Activating Immune-Boosting Protein “STING” as a Cancer Treatment Strategy
Scientists at Scripps Research have discovered a molecule that can activate a natural immune-boosting protein called STING. The findings mark a key advance in the field of oncology, as the STING protein is known for its strong antitumor properties.
STING (short for STimulator of INterferon Genes) marshals the immune system against viral and cancerous invaders and, because of its role in promoting antitumor immunity, has garnered enthusiastic interest from drug developers.
However, STING’s natural activators in the body are unstable DNA-related molecules that do not last long in the bloodstream. That has hindered the development of treatments based on them, and has prompted a search for a hardier STING-activating small molecule—one that can circulate in the blood and work against tumors “systemically,” wherever they may exist in the body.
The Scripps Research scientists, who report their finding in Science on August 20, screened a set of suitable small molecules with diverse structures and identified several that activate STING. After modifying one of these molecules to optimize its properties, they found that delivering it systemically into mice with an injection greatly reduced the growth of an aggressive form of melanoma.
The discovery raises the possibility of a circulating drug that could activate STING and suppress a wide range of cancers.
“A systemic STING-activating molecule could have considerable utility, and not only as a therapeutic for cancer and infectious disease, but also as a probe for studying STING-dependent antitumor immunity and a host of other STING-related biological processes,” says co-senior author Luke Lairson, PhD, an associate professor in the Department of Chemistry at Scripps Research.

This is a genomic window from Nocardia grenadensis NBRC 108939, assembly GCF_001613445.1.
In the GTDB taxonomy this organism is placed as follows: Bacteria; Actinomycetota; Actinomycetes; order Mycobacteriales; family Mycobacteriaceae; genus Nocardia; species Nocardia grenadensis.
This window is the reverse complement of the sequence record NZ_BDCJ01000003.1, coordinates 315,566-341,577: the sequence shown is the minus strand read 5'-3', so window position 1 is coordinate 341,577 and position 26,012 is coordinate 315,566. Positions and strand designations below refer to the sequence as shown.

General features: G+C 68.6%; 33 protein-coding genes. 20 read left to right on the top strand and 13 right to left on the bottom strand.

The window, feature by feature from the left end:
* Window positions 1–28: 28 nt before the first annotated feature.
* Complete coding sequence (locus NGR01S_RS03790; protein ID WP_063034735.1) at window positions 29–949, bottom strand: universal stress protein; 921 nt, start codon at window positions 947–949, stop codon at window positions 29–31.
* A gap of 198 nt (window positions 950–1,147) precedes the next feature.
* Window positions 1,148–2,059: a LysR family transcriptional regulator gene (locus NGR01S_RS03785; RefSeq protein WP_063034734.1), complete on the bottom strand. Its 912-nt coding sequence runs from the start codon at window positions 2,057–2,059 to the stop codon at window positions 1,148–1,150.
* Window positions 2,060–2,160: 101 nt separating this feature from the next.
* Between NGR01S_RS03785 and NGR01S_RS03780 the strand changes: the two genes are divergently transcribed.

Lairson and colleagues found that their optimized STING-activator, which they named SR-717, appears to activate the STING protein in the same way as its natural activators in the body. Using X-ray crystallography to image the interaction at atomic scale, they showed that both SR-717 and a known natural activator bind to the same site on STING and induce the same shape-change in the protein.
In an animal model of aggressive melanoma, SR-717 dramatically suppressed tumor growth, prevented metastasis, induced the presentation of tumor molecules to the immune system, and robustly boosted levels around tumors of CD8+ T cells and NK cells—both of which are known to be among the immune system’s heaviest antitumor weapons. At this effective dose, there was no evidence of significant adverse side effects on the animals.
Lairson and colleagues are continuing to study SR-717, with the hope of developing it into a new anticancer treatment that could be used alone or in combination with other treatments.
The work was a collaboration of Lairson’s lab, the lab of John Teijaro, PhD, associate professor in the Department of Immunology and Microbiology at Scripps Research, and the lab of Mike Petrassi, PhD, vice president of Medicinal Chemistry at Scripps Research’s drug development arm, Calibr. The project was led by first author Emily Chin, PhD, a staff scientist in the Lairson lab, with Vincent Vartabedian and Ying Jia conducting the in vivo characterization of SR-717, and Chenguang Yu, PhD, leading the medicinal chemistry efforts.
Reference: Chin, et al. (2020). Antitumor activity of a systemic STING-activating non-nucleotide cGAMP mimetic. Science. DOI: 10.1126/science.abb4255
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